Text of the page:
The EF400 design aspects have a modern vibe but construction seems to have an old-world vintage quality due to its thick brushed aluminum front panel and its hefty weight. The unit itself is rather beefy and weighs 3.08 kilograms or close to 7 pounds. The unit size measure 246.5mm x 228mm x 61mm.
The EF400 color scheme is a classic brushed aluminum metal front and matte black cabinet with two rather large knobs up front. Within the black center portion of the front panel lies four headphone connections, a 3.5mm, a balanced 4.4mm, a 6.35mm, and a 4-pin balanced XLR connection.
So, throw away all your adapters because the HIFIMAN EF400 can accommodate every essential headphone jack out there but the rear panel connectivity is not as versatile.
There are two USB inputs that I would not attempt to use simultaneously, a set of RCA outputs and two balanced 3-pin XLR output connections. The analog outputs are fixed and are not affected by the volume knob.
The back also houses the on and off switch next to the 3-prong power chord socket. I consider this a con because you have to reach your hand behind the unit to power it on and off. But if it was mounted up front, it would throw off the balanced look of the front panel design. So, I understand why.
NOS vs OS
Separate from the volume knob, the EF400 front-mounted gain control knob allows you to also set the DAC section over to either NOS or OS which stands for oversampling and oversampling. The difference, at a high level, is that the oversampling adds another process to the signal. The non-oversampled setting is supposedly the least processed of the two.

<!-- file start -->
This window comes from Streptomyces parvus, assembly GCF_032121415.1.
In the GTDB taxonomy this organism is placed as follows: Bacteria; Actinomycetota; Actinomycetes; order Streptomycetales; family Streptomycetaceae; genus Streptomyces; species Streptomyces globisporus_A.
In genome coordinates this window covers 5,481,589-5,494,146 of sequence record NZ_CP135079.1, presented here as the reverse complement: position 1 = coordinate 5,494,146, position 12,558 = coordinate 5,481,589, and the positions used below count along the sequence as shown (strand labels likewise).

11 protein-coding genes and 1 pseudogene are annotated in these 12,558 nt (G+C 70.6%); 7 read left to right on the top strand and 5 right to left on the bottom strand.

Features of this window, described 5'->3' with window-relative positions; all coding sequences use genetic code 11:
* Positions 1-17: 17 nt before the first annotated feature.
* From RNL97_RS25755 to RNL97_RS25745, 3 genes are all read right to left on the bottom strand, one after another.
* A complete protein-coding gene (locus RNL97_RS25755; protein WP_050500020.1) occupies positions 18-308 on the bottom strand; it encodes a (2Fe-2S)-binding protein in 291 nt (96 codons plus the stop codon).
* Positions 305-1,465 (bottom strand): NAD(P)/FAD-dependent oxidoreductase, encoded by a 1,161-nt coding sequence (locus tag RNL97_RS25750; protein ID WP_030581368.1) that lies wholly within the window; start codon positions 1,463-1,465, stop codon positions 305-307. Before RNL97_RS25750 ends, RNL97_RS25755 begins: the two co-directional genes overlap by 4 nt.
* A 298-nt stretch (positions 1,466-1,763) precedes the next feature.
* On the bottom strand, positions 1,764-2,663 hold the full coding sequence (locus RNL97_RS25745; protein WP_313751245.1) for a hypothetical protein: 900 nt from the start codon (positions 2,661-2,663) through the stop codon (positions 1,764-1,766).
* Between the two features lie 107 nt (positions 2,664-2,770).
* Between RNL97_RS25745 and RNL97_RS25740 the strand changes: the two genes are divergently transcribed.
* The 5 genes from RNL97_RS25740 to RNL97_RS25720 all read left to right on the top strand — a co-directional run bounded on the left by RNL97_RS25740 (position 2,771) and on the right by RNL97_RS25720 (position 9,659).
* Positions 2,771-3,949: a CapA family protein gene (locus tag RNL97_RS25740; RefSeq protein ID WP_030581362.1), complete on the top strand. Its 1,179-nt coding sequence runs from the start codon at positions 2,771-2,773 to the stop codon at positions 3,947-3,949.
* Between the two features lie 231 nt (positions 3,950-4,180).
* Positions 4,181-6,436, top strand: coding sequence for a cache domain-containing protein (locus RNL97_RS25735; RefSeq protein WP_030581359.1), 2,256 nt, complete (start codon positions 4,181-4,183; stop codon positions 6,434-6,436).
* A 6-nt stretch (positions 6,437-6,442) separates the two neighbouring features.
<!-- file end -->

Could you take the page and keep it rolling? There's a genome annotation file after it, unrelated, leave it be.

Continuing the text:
Oversampling tries to compensate by reconstructing a signal at Nyquist rate, or double data rate and above. It tries to avoid aliasing and phase distortion. For PC users think antialiasing. The problem is that when antialiasing is applied to, for example, a video, lines are softened up but when it comes to the audio you want sharper lines. It can also be done excessively.
The bottom line is that the NOS setting is less veiled compared to the OS setting. The midrange seems wider and more spacious on the NOS setting as well. The OS setting sounds more focused and inward-projected. I personally preferred the NOS setting most times but that’s my notion.